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Artist of the Month - August 2004

The art of traditional music lives on
in MMF’s Artist in Residence


by Carrie Switzer

I’m listening to a mesmerizing piece of traditional music, Irish music played by a young American from Indiana. The title cut is “Return of the Rivers” featuring an instrument I believe I’ve heard before, but never identified as the “Uilleann” (pronounced “Illian”) pipes Christopher Layer has mastered and performed around the world.

The day I met Christopher he was preparing for “tryouts” of sorts, hoping local musicians would come out of the woodwork to help him put together the Moab Community Dance Band. This is Christopher’s first project as the Moab Music Festival’s new Artist in Residence. Christopher is replacing outgoing Resident Artist Eric Thomas, who conducted classes and workshops in the Moab area for the last three years. The Moab Community Dance Band will rehearse twice a week, perform two social dances in August and offer monthly Contra Dances, a social event locals gave a vote of popularity for by sheer attendance figures last year.

While Christopher makes his debut in Moab this year as the Festival’s Artist in Residence, it is his fourth year performing in Moab with the Moab Music Festival. A now happily transplanted New Yorker, Christopher said he has known since he was very young he would play music in New York. He was cautious not to barge in on any music scene, pointing out that he waited for an invitation, be it a direct invitation or simply a set of circumstances favorable to such a move.

“New York is a city that possesses tremendous creative energy,” Christopher said. “And I know that every act of creation is balanced by an equal and opposite act of destruction. You just ride that kind of energy; I don’t know if you could harness it.

“As a professional musician in my 20s, I knew I wouldn’t go to New York without an invitation.”
Christopher grew up with music, live and alive in his living room. His father is a fiddler and his mother a singer, and every Tuesday night the family hosted a meal followed by lots of traditional music.

His first instrument was a fife, a six-hole flute Christopher began to play when he was 11 years old. Shortly after he began playing he saw a very young Chicago fiddle player, Liz Carroll, perform.

“I fell in love with Irish music,” he said. Christopher now performs with Liz once or twice a year.
Christopher studied classical music at the Hargreaves School of Music at Ball State University in Indiana, and the Indiana School of Music in Bloomington. He played bassoon and bass fiddle. Right out of college he was recruited by Pete Sutherland to play bass and flute for the Clayfoot Strutters, a dance band in Vermont.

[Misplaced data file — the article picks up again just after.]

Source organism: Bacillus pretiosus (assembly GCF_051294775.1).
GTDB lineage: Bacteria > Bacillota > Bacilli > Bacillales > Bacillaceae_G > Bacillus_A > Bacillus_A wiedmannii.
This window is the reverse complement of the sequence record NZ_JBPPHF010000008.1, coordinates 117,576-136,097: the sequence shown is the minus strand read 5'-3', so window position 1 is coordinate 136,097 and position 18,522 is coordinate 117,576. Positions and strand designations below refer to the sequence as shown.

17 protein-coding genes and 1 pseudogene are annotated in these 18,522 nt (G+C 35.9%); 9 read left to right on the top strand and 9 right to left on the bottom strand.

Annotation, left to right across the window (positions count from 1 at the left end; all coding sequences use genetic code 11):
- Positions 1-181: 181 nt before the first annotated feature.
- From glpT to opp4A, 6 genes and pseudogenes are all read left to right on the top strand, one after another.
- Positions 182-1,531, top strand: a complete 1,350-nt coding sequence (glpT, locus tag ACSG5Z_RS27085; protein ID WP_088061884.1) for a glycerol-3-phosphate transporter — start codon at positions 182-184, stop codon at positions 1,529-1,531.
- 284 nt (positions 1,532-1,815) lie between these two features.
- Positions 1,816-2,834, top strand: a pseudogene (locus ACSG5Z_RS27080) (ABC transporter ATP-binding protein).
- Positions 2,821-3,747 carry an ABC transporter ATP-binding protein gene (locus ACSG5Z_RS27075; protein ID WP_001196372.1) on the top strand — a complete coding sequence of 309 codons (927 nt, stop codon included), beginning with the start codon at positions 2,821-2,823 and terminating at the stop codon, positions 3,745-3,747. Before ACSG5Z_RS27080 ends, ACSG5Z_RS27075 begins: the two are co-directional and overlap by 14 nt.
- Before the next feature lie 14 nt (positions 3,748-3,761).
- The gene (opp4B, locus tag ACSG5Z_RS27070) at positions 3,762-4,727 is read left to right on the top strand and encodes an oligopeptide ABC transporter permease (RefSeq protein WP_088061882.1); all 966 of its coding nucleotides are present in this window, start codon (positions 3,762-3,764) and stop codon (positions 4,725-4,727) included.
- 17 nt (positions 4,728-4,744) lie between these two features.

“The cue for me to go to New York came when I was 29 years old. I had a friend in New York who was looking for a roommate, and a couple of days later I got a call from Paul Woodiel, who gave me my start.
“Those two things happened independently in a matter of a day or two of each other,” Christopher said. “When I talked to Paul, we were talking about traveling to do some music and he asked, ‘what are you doing in Vermont?’ Move to New York and I’ll help you find work.’”


Christopher Layer and Paul Woodiel

A few months later, the day he moved, Christopher got his first parking ticket in Midtown Manhattan. Now he walks or bikes everywhere, knows his neighbors, the butcher and “the guy who owns the cheese shop.”

“It’s hard for people in a small town like Moab to comprehend that in the middle of the city I live a small-town lifestyle,” he said. “It doesn’t really cater to aggressive-type people who want a big house, a car and five kids,” he adds. “Space has to be efficient. In New York, you’re always in a make-do situation.”

New York is where Christopher met Moab Music Festival founders Leslie Tomkins and Michael Barrett. With numerous orchestral appearances behind and ahead of him, he was a shoe-in as one of the many pros recruited for the September Festival in Moab. In New York he is the principal pipe soloist and flautist for the Trinity Irish Dance Company and says there is no greater compliment than to make someone want to dance.
“The effect that New York has on my music is that it is meant to be accessible and recreational,” Christopher said. “My personal goal is to make people feel good. I play dance music. The music I play is traditional, very social and lacks pretense. It’s like New York – honestly straightforward and not pretentious.

“I still occasionally go down into the subway and play. The audience votes there with their feet, and often with more energy than an audience in the Metropolitan Museum of Art. There’s no difference for me between playing in front of the Pittsburgh Symphony or the A Street sub stop. The audience in each place is equally important to me.”

Christopher’s goal with the Moab Community Dance Band is “to share the excitement of music with other musicians,” he said. In addition to leading the workshops, rehearsals, socials and monthly Contra Dances, Christopher will perform “Greengrass to Bluegrass” with his musical partner, Paul Woodiel with a Cameo appearance expected by his father, who plans to travel to Moab with his fiddle in tow. On September 9 there will be a Contra Dance featuring the Armerding Trio, Paul and Chris. The Socials are scheduled for August 7 and 21 at the Moab Arts and Recreation Center.

For more information about how to get involved with the Moab Community Dance Band, or future Contra Dances, contact the Moab Music Festival at 259-7003.

 

Return of the Rivers - Christopher Layer

 

 
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